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  • br Experiment br Results and discussion

    2024-05-15


    Experiment
    Results and discussion
    Conclusion
    Introduction Tuberculosis (TB) is a chronic specific bacterial infection caused by bacteria of the Mycobacterium tuberculosis [1]. TB remains one of the deadliest diseases in the world. It is the second leading infectious cause of death after Human Immunodeficiency Virus (HIV) infection [2]. It is an ancient disease with the evidence of the organism being present in skeletons over 4000years ago [3]. The earliest records that are consistent with tuberculosis are the Egyptian wall paintings that described the typical hunchback deformities and correlate with the findings of spinal tuberculosis in mummies [4], [5]. Adenosine deaminase (ADA) is an enzyme involved in purine catabolism, the enzyme catalyzes the hydrolytic and irreversible deamination of adenosine to inosine and deoxyadenosine to deoxyinosine [5]. ADA has been extensively used in the diagnosis of tuberculous pleural effusion, two isoenzymes, ADA1 and ADA2, have been described [6]. In humans two different isozymes are encoded by different genes, ADA1 is a single-chain Zn-binding protein and almost all activities are attributed to this protein. ADA2 is believed to be produced by monocytes and is found in negligible quantities. Mutations in the ADA1 gene, where SW033291 is blocked, cause immunodeficiency, whereas mutations that cause overexpression cause hemolytic anemia [5]. Few studies have investigated the use of ADA activity in material other than pleural fluid. There are conflicting data regarding the use of ADA activity in bronchoalveolar lavage (BAL) as a diagnostic tool in pulmonary TB. Moreover, patients may have relative contraindications that make bronchoscopy difficult to carry out, whereas sputum is easily obtainable. However, sputum may be AFB-negative even in the presence of the disease [6].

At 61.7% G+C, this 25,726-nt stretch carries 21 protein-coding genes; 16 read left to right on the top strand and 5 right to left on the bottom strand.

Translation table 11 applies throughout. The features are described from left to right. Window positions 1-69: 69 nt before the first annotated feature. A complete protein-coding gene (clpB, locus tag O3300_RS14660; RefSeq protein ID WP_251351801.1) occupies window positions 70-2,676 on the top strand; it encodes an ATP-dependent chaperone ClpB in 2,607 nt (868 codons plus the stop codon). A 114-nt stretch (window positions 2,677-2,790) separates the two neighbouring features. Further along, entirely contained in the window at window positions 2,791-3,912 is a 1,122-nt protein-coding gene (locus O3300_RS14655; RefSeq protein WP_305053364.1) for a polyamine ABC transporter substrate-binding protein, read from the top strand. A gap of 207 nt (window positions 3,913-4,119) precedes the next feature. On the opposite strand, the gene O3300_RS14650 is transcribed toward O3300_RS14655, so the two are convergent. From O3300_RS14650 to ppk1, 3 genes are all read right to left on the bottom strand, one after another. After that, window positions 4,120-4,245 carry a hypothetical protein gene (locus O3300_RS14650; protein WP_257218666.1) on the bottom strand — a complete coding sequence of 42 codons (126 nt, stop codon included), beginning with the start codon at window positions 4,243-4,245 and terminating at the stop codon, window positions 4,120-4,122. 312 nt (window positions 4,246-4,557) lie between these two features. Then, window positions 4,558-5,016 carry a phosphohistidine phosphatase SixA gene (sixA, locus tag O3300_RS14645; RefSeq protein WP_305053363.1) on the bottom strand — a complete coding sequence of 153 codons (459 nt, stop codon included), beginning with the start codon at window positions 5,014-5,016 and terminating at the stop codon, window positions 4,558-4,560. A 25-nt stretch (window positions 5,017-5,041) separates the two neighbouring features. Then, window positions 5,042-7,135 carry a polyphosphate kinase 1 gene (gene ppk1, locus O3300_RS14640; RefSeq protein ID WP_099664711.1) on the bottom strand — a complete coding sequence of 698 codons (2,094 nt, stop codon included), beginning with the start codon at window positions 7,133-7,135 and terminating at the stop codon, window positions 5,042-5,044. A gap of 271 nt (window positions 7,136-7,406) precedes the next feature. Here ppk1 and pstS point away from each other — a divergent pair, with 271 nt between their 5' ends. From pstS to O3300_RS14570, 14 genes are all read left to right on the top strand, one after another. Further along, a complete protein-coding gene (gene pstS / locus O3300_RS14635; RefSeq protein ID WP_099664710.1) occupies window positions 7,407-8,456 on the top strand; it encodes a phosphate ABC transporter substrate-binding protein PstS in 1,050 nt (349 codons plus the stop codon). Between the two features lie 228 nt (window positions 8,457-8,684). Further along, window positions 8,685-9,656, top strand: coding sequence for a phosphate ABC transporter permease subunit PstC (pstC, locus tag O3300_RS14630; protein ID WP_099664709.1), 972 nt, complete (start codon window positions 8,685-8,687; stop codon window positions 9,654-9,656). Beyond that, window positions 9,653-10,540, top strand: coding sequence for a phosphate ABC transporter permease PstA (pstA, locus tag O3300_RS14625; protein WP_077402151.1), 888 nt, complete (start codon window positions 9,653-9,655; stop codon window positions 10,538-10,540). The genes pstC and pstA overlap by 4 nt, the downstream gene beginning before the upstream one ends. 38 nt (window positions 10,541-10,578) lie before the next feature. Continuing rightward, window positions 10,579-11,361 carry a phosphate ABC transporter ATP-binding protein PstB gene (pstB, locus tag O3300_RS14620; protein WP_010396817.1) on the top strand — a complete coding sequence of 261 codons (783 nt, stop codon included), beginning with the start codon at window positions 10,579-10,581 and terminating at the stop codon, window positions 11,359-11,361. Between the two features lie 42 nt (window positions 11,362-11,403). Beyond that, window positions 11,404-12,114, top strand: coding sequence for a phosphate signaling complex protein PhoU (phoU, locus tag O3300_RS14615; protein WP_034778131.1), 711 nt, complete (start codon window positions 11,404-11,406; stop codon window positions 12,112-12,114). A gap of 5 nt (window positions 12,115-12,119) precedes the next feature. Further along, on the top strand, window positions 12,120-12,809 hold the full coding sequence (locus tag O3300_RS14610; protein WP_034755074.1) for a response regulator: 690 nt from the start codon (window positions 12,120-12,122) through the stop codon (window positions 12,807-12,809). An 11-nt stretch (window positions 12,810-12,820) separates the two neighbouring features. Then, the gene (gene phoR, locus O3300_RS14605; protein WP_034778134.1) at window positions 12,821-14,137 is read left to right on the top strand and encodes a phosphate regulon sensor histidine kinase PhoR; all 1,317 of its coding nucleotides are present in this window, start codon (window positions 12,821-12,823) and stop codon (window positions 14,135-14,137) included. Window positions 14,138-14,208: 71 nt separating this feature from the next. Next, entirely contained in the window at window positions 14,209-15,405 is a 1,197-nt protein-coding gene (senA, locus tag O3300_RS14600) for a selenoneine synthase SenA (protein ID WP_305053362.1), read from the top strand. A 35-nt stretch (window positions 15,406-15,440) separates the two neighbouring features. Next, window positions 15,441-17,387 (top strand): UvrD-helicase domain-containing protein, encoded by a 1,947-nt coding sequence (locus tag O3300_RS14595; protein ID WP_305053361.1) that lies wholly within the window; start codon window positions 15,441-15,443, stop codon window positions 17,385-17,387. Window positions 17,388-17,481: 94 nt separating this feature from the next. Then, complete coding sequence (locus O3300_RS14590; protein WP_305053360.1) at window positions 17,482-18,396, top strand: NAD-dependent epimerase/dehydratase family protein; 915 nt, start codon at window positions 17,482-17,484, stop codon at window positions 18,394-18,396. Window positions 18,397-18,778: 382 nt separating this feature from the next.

Subjects and methods Group I: 15 patients diagnosed as active pulmonary tuberculosis. All patients had symptoms and signs of active pulmonary tuberculosis, positive sputum smear for acid fast bacilli, with X-ray findings consistent with active pulmonary tuberculosis. Group II: 15 patients diagnosed as pneumonia. All patients had symptoms and signs of pneumonia, with X-ray findings consistent with pneumonia and consolidation. Group III: 15 patients diagnosed as bronchogenic carcinoma. All patients had symptoms and signs of bronchogenic carcinoma, with X-ray, CT and histopathological findings consistent with bronchogenic carcinoma. Sputum smears for acid-fast bacilli: Early morning expectorated sputum specimens obtained after a deep, productive cough were collected on three days from each patient in a clean tightly closed plastic disposable container properly labeled and stained with Ziehl–Neelsen stain, quantitation scale for acid fast bacillus smears was done [7]. Measurement of serum and sputum ADA in all patients [8]: Early morning sputum samples and 5cc venous blood samples were obtained from all patients. Blood samples were centrifuged at 3500rpm for 10min to separate the sera. Sputum samples were homogenized with 70milli-mol phosphate buffer (pH: 6.0) containing 0.5mol NaCl (1ml sputum+5ml buffer). They were centrifuged at 5000rpm for 30min and ADA activity of the supernatant was measured by Gusti method. Results were corrected by multiplying with the dilution coefficient. All reagents stored at 2–8°C with valid period: six months for samples like: Cell culture fluid & body fluid & tissue homogenate Serum or blood plasma and for 96 tests. Reagents handling: ADA reagent came in a liquid two reagent system ready to use for both manual and automated analyzer method. ADA controls and calibrator are in lyophilized form, and need to be reconstituted with 1.0 of DI water before use. Assay procedure: ADA kit was used on automated clinical chemistry analyzers. Calibration: 0.9% saline and ADA SW033291 calibrator were needed for calibration. Results: The ADA results were printed out in U/L.